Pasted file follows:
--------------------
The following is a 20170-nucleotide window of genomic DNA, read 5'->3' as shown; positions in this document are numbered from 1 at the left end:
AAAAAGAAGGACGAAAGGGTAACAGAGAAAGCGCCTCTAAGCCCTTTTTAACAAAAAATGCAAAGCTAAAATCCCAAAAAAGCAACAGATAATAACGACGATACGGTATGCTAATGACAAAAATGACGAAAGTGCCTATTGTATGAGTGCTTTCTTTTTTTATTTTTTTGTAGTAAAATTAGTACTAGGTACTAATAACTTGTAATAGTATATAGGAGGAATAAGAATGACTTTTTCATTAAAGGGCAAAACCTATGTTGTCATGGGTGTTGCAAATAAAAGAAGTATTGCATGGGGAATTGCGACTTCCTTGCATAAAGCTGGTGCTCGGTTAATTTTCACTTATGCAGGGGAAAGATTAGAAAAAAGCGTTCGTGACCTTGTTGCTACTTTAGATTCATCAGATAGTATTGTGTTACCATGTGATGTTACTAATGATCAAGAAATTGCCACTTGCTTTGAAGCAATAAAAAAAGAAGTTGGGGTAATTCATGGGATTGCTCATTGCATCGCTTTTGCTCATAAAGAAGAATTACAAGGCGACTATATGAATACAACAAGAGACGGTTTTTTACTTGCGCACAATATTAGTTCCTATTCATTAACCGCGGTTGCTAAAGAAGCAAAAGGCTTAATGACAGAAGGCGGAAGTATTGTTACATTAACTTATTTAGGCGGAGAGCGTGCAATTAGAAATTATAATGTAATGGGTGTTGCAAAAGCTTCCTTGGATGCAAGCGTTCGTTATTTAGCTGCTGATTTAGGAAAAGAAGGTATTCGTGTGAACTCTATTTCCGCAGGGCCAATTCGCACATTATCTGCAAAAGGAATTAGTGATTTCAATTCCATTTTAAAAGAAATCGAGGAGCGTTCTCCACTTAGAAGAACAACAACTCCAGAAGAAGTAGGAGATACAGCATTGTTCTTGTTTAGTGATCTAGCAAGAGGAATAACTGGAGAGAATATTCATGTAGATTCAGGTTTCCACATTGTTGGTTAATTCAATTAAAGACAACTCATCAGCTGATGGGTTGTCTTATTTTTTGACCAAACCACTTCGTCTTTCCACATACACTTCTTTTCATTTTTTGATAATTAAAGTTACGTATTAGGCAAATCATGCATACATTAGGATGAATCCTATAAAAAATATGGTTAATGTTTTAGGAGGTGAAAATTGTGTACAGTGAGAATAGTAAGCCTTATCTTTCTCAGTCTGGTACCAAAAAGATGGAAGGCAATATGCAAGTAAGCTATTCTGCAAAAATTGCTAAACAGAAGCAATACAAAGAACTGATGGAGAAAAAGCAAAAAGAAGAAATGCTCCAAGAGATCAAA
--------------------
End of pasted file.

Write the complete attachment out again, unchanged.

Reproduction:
The following is a 20170-nucleotide window of genomic DNA, read 5'->3' as shown; positions in this document are numbered from 1 at the left end:
AAAAAGAAGGACGAAAGGGTAACAGAGAAAGCGCCTCTAAGCCCTTTTTAACAAAAAATGCAAAGCTAAAATCCCAAAAAAGCAACAGATAATAACGACGATACGGTATGCTAATGACAAAAATGACGAAAGTGCCTATTGTATGAGTGCTTTCTTTTTTTATTTTTTTGTAGTAAAATTAGTACTAGGTACTAATAACTTGTAATAGTATATAGGAGGAATAAGAATGACTTTTTCATTAAAGGGCAAAACCTATGTTGTCATGGGTGTTGCAAATAAAAGAAGTATTGCATGGGGAATTGCGACTTCCTTGCATAAAGCTGGTGCTCGGTTAATTTTCACTTATGCAGGGGAAAGATTAGAAAAAAGCGTTCGTGACCTTGTTGCTACTTTAGATTCATCAGATAGTATTGTGTTACCATGTGATGTTACTAATGATCAAGAAATTGCCACTTGCTTTGAAGCAATAAAAAAAGAAGTTGGGGTAATTCATGGGATTGCTCATTGCATCGCTTTTGCTCATAAAGAAGAATTACAAGGCGACTATATGAATACAACAAGAGACGGTTTTTTACTTGCGCACAATATTAGTTCCTATTCATTAACCGCGGTTGCTAAAGAAGCAAAAGGCTTAATGACAGAAGGCGGAAGTATTGTTACATTAACTTATTTAGGCGGAGAGCGTGCAATTAGAAATTATAATGTAATGGGTGTTGCAAAAGCTTCCTTGGATGCAAGCGTTCGTTATTTAGCTGCTGATTTAGGAAAAGAAGGTATTCGTGTGAACTCTATTTCCGCAGGGCCAATTCGCACATTATCTGCAAAAGGAATTAGTGATTTCAATTCCATTTTAAAAGAAATCGAGGAGCGTTCTCCACTTAGAAGAACAACAACTCCAGAAGAAGTAGGAGATACAGCATTGTTCTTGTTTAGTGATCTAGCAAGAGGAATAACTGGAGAGAATATTCATGTAGATTCAGGTTTCCACATTGTTGGTTAATTCAATTAAAGACAACTCATCAGCTGATGGGTTGTCTTATTTTTTGACCAAACCACTTCGTCTTTCCACATACACTTCTTTTCATTTTTTGATAATTAAAGTTACGTATTAGGCAAATCATGCATACATTAGGATGAATCCTATAAAAAATATGGTTAATGTTTTAGGAGGTGAAAATTGTGTACAGTGAGAATAGTAAGCCTTATCTTTCTCAGTCTGGTACCAAAAAGATGGAAGGCAATATGCAAGTAAGCTATTCTGCAAAAATTGCTAAACAGAAGCAATACAAAGAACTGATGGAGAAAAAGCAAAAAGAAGAAATGCTCCAAGAGATCAAA